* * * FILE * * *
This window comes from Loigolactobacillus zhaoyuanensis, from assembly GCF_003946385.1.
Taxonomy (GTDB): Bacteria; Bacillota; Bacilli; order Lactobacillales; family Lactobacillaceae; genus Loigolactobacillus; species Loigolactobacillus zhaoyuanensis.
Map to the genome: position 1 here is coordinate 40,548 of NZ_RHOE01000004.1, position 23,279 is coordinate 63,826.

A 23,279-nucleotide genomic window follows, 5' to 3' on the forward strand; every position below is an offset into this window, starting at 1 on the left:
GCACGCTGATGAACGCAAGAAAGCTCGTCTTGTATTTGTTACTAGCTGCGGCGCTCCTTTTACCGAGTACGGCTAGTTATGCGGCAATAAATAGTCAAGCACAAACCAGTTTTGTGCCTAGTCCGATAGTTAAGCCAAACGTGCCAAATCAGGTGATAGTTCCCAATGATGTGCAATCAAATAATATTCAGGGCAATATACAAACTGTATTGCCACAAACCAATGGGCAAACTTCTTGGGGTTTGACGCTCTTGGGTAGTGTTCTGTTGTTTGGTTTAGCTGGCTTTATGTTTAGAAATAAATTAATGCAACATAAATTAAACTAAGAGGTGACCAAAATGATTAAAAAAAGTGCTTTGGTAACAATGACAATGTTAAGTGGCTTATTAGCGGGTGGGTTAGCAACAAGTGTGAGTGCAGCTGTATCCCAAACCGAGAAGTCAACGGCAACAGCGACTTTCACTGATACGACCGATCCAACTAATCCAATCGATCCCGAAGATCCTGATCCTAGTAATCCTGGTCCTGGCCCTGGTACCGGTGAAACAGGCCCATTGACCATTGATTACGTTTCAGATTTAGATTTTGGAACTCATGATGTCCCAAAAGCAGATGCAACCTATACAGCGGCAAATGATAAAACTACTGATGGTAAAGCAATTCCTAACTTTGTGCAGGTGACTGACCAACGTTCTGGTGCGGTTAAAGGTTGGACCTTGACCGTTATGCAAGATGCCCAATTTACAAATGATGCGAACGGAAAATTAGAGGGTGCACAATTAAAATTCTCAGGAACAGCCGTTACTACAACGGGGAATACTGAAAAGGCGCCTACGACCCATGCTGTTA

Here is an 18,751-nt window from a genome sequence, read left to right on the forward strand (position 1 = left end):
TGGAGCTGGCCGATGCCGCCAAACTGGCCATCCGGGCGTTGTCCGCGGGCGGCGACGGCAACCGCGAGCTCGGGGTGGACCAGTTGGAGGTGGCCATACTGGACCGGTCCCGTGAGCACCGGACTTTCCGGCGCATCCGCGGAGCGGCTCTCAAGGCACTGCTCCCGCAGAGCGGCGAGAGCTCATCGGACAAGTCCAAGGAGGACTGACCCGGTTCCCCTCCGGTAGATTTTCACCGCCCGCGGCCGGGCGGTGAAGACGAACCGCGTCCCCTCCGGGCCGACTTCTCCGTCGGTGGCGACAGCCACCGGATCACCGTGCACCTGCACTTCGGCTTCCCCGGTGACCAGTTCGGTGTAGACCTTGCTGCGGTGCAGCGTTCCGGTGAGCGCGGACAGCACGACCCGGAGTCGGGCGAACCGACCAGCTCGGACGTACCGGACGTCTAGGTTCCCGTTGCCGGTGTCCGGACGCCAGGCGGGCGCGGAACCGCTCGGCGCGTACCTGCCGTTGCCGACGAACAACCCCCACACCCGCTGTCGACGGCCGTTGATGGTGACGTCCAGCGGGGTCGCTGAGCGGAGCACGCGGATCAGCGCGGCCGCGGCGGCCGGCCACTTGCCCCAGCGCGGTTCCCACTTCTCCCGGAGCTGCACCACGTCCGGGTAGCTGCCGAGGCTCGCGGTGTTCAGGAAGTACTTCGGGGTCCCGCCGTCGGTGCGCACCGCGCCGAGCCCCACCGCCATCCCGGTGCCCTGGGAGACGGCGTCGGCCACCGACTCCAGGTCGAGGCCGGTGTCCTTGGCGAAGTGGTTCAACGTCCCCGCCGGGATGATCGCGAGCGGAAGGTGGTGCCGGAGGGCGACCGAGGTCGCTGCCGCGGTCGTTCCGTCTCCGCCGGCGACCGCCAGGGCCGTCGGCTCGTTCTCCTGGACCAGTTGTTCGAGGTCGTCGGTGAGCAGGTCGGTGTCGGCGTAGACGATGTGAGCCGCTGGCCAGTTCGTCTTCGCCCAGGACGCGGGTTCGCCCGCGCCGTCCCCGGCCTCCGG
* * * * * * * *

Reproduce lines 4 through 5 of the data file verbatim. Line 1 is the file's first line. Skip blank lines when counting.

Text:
A 23,279-nucleotide genomic window follows, 5' to 3' on the forward strand; every position below is an offset into this window, starting at 1 on the left:
GCACGCTGATGAACGCAAGAAAGCTCGTCTTGTATTTGTTACTAGCTGCGGCGCTCCTTTTACCGAGTACGGCTAGTTATGCGGCAATAAATAGTCAAGCACAAACCAGTTTTGTGCCTAGTCCGATAGTTAAGCCAAACGTGCCAAATCAGGTGATAGTTCCCAATGATGTGCAATCAAATAATATTCAGGGCAATATACAAACTGTATTGCCACAAACCAATGGGCAAACTTCTTGGGGTTTGACGCTCTTGGGTAGTGTTCTGTTGTTTGGTTTAGCTGGCTTTATGTTTAGAAATAAATTAATGCAACATAAATTAAACTAAGAGGTGACCAAAATGATTAAAAAAAGTGCTTTGGTAACAATGACAATGTTAAGTGGCTTATTAGCGGGTGGGTTAGCAACAAGTGTGAGTGCAGCTGTATCCCAAACCGAGAAGTCAACGGCAACAGCGACTTTCACTGATACGACCGATCCAACTAATCCAATCGATCCCGAAGATCCTGATCCTAGTAATCCTGGTCCTGGCCCTGGTACCGGTGAAACAGGCCCATTGACCATTGATTACGTTTCAGATTTAGATTTTGGAACTCATGATGTCCCAAAAGCAGATGCAACCTATACAGCGGCAAATGATAAAACTACTGATGGTAAAGCAATTCCTAACTTTGTGCAGGTGACTGACCAACGTTCTGGTGCGGTTAAAGGTTGGACCTTGACCGTTATGCAAGATGCCCAATTTACAAATGATGCGAACGGAAAATTAGAGGGTGCACAATTAAAATTCTCAGGAACAGCCGTTACTACAACGGGGAATACTGAAAAGGCGCCTACGACCCATGCTGTTA